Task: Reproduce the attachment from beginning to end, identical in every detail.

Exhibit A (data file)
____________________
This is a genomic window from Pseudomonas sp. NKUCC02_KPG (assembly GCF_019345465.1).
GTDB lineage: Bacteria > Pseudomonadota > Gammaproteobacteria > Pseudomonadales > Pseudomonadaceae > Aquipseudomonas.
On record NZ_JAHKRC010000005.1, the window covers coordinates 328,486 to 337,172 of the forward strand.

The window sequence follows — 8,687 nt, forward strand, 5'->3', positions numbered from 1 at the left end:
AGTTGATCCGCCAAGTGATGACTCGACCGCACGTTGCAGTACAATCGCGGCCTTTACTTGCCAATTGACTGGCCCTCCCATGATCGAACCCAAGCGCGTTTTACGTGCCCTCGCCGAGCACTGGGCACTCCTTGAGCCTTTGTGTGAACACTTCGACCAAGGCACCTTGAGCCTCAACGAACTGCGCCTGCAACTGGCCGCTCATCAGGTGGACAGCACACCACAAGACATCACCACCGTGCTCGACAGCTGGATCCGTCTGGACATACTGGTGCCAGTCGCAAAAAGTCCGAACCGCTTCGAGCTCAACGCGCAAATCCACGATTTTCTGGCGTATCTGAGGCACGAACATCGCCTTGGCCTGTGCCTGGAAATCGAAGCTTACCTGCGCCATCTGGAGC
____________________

This is a genomic window from Pseudomonas sp. NKUCC02_KPG (assembly GCF_019345465.1).
GTDB lineage: Bacteria > Pseudomonadota > Gammaproteobacteria > Pseudomonadales > Pseudomonadaceae > Aquipseudomonas.
On record NZ_JAHKRC010000005.1, the window covers coordinates 328,486 to 337,172 of the forward strand.

The window sequence follows — 8,687 nt, forward strand, 5'->3', positions numbered from 1 at the left end:
AGTTGATCCGCCAAGTGATGACTCGACCGCACGTTGCAGTACAATCGCGGCCTTTACTTGCCAATTGACTGGCCCTCCCATGATCGAACCCAAGCGCGTTTTACGTGCCCTCGCCGAGCACTGGGCACTCCTTGAGCCTTTGTGTGAACACTTCGACCAAGGCACCTTGAGCCTCAACGAACTGCGCCTGCAACTGGCCGCTCATCAGGTGGACAGCACACCACAAGACATCACCACCGTGCTCGACAGCTGGATCCGTCTGGACATACTGGTGCCAGTCGCAAAAAGTCCGAACCGCTTCGAGCTCAACGCGCAAATCCACGATTTTCTGGCGTATCTGAGGCACGAACATCGCCTTGGCCTGTGCCTGGAAATCGAAGCTTACCTGCGCCATCTGGAGC